“Telling the Stories of the Salt River Pima-Maricopa Indian Community”

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“Telling the Stories of the Salt River Pima-Maricopa Indian Community”

VIEWS: 1527 March 2, 2022

Public Art Gallery at Civic Center Library Features SRPMIC Artists

By Chris Picciuolo

A new exhibition called “FIRST: Native American Artists of Arizona” is on view through March 30 at the Public Gallery inside Scottsdale’s Civic Center Library.

The exhibition was curated in consultation with Ron Carlos, potter and member of the Salt River Pima-Maricopa Indian Community. SRPMIC artists with work featured in the gallery include Carlos, Jacob Butler and Thomas “Breeze” Marcus.

Other artists featured include Chelsea Bighorn, David Haff, Damian Jim, Zachary Justin, Marie Koonooak, Mario Martinez, David Chethlahe Paladin, Roger Perkins, Melanie Sainz and Jesse Yazzie.

Scottsdale Public Art said in a statement that it “acknowledges that this exhibition takes place in unceded and unsurrendered Indigenous homelands. We acknowledge the ancestors of the First Nations peoples of modern-day Arizona. The makeup of our current state is entirely shaped by these ancestors.”

Public Art Gallery at Civic Center Library Features SRPMIC Artists
Thomas “Breeze” Marcus’ collection of oil-based ink on repurposed string instruments called “Suite for the Akimel”

Scottsdale Public Art Curator of Collections and Exhibitions Wendy Raisanen curates art exhibitions quarterly at the library.

“We put out a call in fall 2021 for Native American artists who live in Arizona,” said Raisanen. “My point was that it doesn’t have to be traditional Native arts; it can be contemporary, referring to now. That’s something that I’m really interested in, because Native American artists have so much history and tradition behind them. How do the artists reflect that into their current art?”

When Raisanen originally asked Carlos to help curate the collection, he declined because he was very busy. But she asked him to reconsider, and he said yes. Carlos then made a call for artists.

“I contacted the artists I knew throughout the state,” said Carlos.

Public Art Gallery at Civic Center Library Features SRPMIC Artists
Untitled art exhibit by Ron Carlos made from locally mined, fired and glazed clay.

As a potter, Carlos uses the paddle-and-anvil technique and works with all-natural materials that are dug up and processed on SRPMIC lands. The untitled piece that he brought to the exhibition was made from locally mined, fired and glazed clay.

“I made it in a week, with no inspiration, and I had no idea what I was doing. I literally just made the pot first and decided to put a face on there as I was looking at the shape of the pot. Once the pot dried, I thought I’d put a water pattern on there. Super simple,” said Carlos with a laugh.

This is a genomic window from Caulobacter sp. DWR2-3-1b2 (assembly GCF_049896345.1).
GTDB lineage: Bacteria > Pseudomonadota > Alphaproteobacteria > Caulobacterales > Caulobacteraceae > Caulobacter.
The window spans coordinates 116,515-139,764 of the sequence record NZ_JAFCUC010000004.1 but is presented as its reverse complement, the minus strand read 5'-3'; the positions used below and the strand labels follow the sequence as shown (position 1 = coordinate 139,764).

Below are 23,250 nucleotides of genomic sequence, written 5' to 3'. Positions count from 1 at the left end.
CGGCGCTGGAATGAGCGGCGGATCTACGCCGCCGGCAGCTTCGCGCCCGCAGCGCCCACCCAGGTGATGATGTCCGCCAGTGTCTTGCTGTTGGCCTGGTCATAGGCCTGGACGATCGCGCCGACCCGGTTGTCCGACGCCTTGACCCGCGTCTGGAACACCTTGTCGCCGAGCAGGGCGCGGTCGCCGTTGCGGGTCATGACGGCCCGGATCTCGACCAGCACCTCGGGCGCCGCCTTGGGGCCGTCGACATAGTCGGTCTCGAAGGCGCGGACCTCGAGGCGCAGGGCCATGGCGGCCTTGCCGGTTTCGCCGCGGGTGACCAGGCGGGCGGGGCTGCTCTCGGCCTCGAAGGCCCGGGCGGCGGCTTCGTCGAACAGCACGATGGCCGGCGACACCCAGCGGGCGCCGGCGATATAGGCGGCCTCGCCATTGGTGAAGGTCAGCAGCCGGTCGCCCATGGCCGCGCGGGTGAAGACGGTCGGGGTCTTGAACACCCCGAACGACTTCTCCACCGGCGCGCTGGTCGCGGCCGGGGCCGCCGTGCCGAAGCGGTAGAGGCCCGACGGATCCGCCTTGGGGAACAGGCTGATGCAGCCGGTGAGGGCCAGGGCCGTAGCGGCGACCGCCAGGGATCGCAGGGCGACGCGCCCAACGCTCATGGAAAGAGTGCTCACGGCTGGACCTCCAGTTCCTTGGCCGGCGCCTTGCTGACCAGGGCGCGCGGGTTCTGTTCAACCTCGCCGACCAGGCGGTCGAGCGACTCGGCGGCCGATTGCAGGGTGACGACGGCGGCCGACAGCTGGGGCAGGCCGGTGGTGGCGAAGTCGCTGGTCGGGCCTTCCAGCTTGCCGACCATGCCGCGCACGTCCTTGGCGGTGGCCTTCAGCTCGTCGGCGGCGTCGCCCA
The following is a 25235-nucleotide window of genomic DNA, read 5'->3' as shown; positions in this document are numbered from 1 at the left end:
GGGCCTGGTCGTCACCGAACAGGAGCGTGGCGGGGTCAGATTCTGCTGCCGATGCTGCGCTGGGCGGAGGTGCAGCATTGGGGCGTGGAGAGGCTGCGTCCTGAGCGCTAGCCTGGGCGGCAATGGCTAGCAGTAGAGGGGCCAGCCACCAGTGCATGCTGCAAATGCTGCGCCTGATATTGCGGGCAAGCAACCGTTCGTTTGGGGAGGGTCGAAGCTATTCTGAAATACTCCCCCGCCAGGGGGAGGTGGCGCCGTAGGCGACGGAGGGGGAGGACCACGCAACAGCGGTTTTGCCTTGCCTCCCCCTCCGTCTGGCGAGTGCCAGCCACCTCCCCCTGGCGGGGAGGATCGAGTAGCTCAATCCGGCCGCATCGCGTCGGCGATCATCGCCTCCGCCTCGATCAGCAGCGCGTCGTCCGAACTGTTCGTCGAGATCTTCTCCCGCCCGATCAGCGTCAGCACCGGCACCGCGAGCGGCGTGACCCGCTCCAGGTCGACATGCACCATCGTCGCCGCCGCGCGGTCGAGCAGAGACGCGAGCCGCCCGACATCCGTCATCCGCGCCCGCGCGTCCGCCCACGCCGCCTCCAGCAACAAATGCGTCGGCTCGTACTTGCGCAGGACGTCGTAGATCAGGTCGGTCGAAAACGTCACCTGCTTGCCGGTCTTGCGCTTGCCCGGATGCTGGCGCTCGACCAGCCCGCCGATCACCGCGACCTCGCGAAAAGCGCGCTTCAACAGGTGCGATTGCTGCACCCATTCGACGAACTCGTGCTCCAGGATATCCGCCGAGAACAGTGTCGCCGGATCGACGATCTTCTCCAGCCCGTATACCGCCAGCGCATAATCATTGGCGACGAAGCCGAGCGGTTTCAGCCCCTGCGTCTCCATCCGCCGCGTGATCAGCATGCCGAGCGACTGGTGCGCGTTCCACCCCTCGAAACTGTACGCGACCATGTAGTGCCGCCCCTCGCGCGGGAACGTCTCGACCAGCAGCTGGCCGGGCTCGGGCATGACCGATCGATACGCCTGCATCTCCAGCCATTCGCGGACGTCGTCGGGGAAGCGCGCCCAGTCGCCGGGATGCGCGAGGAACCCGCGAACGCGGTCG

Marcus is showing his collection of oil-based ink on repurposed string instruments called “Suite for the Akimel” from 2019. The pieces are displayed separately, but together as one piece. The artwork was inspired by his experience working on artwork right next to the riverbed along the Beeline Highway in an undisclosed location during the winter, after snowfall and rainfall.

“The water had started flowing again, and the dam upstream had to release water. For us being O’odham, and River People in general, we know how important the power of the river is, even though we don’t see it too often,” said Marcus.

“I had acquired these instruments at that time. I was imagining myself as sort of a composer, an interesting juxtaposition with Western European instruments, and I wanted to imagine what it visually would look like if I could translate it into a painting—maybe a series of paintings, a suite—trying to think of what the river sounds like when it’s flowing. There is a lot of movement with the swirl patterns.”

Butler has a few different pieces on display at the gallery: an untitled piece made of saguaro fruit wine-etched shell, and heron and rattlesnake bracelets made from fossilized shell.

Public Art Gallery at Civic Center Library Features SRPMIC Artists
Jacob Butler’s art exhibit using shell artwork that is
being reintroduced to the Community.

He said he was grateful to be asked to help showcase O’odham artwork.

“To be included with the artists in there was an honor for me,” said Butler.

Butler said that the shell artwork is a lost artform that is being reintroduced to the Community through his efforts and others who are re-learning it. One of the shells has a crane fighting a snake, which was inspired by a pot that Butler made.

You can visit the gallery during the library’s normal hours of operation. Civic Center Library, 3839 N. Drinkwater Blvd., Scottsdale 85251, (480) 312-7323. For more information on the gallery, head to www.scottsdalelibrary.org/exhibitions.